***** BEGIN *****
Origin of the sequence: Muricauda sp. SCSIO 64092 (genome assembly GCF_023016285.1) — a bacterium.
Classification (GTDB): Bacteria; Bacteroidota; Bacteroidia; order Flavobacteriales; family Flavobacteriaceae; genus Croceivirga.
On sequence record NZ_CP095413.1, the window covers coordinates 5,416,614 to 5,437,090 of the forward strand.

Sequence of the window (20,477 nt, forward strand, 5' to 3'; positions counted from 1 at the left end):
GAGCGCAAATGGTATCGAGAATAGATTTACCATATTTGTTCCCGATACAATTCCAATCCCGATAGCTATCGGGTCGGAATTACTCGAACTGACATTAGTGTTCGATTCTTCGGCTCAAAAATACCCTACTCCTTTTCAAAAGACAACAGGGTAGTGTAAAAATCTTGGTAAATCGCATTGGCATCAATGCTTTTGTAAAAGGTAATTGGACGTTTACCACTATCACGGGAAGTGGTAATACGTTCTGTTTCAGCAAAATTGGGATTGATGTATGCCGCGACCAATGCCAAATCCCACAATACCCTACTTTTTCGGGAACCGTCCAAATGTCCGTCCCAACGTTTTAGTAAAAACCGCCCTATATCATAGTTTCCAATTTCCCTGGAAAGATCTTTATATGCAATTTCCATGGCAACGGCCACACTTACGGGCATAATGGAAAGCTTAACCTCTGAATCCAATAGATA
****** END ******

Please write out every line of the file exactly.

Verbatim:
Origin of the sequence: Muricauda sp. SCSIO 64092 (genome assembly GCF_023016285.1) — a bacterium.
Classification (GTDB): Bacteria; Bacteroidota; Bacteroidia; order Flavobacteriales; family Flavobacteriaceae; genus Croceivirga.
On sequence record NZ_CP095413.1, the window covers coordinates 5,416,614 to 5,437,090 of the forward strand.

Sequence of the window (20,477 nt, forward strand, 5' to 3'; positions counted from 1 at the left end):
GAGCGCAAATGGTATCGAGAATAGATTTACCATATTTGTTCCCGATACAATTCCAATCCCGATAGCTATCGGGTCGGAATTACTCGAACTGACATTAGTGTTCGATTCTTCGGCTCAAAAATACCCTACTCCTTTTCAAAAGACAACAGGGTAGTGTAAAAATCTTGGTAAATCGCATTGGCATCAATGCTTTTGTAAAAGGTAATTGGACGTTTACCACTATCACGGGAAGTGGTAATACGTTCTGTTTCAGCAAAATTGGGATTGATGTATGCCGCGACCAATGCCAAATCCCACAATACCCTACTTTTTCGGGAACCGTCCAAATGTCCGTCCCAACGTTTTAGTAAAAACCGCCCTATATCATAGTTTCCAATTTCCCTGGAAAGATCTTTATATGCAATTTCCATGGCAACGGCCACACTTACGGGCATAATGGAAAGCTTAACCTCTGAATCCAATAGATA